‘High bio-hazard risk’ in Sudan after laboratory seized, WHO says

GENEVA (Reuters) – There is a “high risk of biological hazard” in the Sudanese capital Khartoum after one of the warring parties seized a laboratory holding measles and cholera pathogens and other hazardous materials, the World Health Organization said on Tuesday.

Speaking to reporters in Geneva via video link from Sudan, the WHO’s Nima Saeed Abid said technicians were unable to access the National Public Health Laboratory to secure the materials.

“This is the main concern: no accessibility to the lab technicians to go to the lab and safely contain the biological material and substances available,” he said, declining to specify which side had seized the facility.

Fighting erupted between the Sudanese armed forces and Rapid Support Forces (RSF) paramilitaries on April 15 and has killed at least 459 people and injured 4,072, according to the WHO’s latest figures.

The clashes have paralysed hospitals and other essential services, and left many stranded in their homes with dwindling supplies of food and water.

The United Nations humanitarian office (OCHA) has been forced to cut back on some of its activities in parts of Sudan due to intense fighting.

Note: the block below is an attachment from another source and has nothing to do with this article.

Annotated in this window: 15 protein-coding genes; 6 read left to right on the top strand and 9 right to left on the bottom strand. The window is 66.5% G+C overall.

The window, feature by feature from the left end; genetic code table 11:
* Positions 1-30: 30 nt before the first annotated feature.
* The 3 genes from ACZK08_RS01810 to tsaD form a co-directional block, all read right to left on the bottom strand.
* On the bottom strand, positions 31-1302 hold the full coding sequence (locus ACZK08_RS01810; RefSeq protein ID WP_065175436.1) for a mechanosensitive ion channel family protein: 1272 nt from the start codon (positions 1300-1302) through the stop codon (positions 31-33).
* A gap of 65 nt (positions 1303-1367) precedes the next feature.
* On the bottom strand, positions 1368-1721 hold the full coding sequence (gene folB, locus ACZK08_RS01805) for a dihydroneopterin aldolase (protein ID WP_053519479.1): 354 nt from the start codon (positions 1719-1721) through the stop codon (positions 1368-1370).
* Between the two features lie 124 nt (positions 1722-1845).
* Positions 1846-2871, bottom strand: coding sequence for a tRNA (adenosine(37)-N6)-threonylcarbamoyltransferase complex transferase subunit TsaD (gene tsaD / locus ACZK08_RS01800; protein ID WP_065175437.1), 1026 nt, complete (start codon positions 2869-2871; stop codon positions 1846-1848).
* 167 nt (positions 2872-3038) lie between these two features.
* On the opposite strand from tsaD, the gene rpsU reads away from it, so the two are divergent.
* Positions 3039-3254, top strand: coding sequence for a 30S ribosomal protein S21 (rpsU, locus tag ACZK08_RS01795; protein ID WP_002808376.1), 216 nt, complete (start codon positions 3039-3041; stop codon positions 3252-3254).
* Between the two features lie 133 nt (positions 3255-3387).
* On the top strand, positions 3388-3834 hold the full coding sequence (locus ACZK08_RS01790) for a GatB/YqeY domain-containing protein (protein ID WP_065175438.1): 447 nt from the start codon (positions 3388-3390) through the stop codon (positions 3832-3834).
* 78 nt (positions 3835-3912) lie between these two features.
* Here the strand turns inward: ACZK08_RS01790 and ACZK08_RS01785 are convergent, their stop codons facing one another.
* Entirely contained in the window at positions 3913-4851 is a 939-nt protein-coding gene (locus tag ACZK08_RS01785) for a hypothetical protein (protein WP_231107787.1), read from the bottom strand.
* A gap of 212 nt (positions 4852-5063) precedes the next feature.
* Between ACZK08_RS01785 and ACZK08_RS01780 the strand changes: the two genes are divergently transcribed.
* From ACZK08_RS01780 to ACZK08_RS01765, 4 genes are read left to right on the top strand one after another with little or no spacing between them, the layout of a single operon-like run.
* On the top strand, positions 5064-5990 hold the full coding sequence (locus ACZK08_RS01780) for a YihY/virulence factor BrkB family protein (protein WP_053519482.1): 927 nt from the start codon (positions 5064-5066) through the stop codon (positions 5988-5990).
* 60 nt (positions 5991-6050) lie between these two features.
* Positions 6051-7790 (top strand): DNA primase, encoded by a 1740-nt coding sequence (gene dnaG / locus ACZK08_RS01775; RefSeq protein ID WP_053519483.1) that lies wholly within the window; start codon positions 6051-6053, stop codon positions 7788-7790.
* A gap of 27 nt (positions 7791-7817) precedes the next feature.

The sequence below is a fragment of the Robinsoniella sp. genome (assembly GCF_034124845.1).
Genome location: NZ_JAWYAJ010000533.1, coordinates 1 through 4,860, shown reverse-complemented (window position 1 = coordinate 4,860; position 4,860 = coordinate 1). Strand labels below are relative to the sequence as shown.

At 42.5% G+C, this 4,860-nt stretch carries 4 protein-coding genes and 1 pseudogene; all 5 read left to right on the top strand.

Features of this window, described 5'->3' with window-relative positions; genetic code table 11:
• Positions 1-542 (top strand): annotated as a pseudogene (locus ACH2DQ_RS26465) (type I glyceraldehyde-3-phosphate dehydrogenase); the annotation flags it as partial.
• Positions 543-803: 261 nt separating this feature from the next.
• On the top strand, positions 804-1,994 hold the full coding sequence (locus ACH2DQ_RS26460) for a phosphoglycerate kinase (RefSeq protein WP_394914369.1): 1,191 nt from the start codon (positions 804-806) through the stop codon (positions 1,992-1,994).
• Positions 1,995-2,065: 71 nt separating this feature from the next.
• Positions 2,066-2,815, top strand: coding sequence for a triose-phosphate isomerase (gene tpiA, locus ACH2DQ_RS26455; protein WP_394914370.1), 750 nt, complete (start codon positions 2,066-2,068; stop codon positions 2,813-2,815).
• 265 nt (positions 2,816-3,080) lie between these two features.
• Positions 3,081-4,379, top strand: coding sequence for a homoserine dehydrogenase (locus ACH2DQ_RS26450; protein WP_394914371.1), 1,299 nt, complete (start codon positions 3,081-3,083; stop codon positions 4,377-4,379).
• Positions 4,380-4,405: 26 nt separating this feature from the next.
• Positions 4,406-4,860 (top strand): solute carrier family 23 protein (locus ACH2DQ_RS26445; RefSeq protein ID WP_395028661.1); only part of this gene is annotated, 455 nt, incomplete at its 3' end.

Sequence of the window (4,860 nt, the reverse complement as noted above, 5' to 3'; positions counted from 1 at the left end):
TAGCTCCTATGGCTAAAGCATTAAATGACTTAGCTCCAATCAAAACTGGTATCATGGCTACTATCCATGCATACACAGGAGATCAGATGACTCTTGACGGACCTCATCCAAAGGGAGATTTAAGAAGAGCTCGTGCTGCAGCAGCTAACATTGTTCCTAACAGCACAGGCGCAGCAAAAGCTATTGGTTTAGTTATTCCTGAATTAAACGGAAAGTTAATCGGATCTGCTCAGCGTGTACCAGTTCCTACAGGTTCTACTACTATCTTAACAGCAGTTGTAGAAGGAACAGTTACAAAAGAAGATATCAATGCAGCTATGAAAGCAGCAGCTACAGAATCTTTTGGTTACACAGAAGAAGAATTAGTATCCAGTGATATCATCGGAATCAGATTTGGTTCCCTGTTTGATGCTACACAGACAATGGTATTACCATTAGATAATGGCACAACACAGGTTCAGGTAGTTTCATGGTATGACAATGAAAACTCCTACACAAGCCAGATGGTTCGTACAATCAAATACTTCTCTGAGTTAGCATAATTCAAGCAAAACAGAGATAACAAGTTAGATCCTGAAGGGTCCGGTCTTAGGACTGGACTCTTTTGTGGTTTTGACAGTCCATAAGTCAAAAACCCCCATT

At least five aid workers have been killed since fighting broke out and the two U.N. agencies who lost staff, the International Organization for Migration and the World Food Programme, have suspended their activities.

“In areas where intense fighting has hampered our humanitarian operations, we have been forced to reduce our footprint,” said Jens Laerke, spokesperson for the OCHA. “But we are committed to continue to deliver for the people of Sudan.”

He said an OCHA team would be leading humanitarian operations out of Port Sudan after transferring from Khartoum.

Patrick Youssef, the International Committee of the Red Cross (ICRC) Regional Director for Africa, urged other countries to continue pressure on Sudan to find a “long-lasting solution”, even after foreigners had been evacuated.

(Reporting by Gabrielle Tétrault-Farber and Emma Farge; Editing by Kevin Liffey)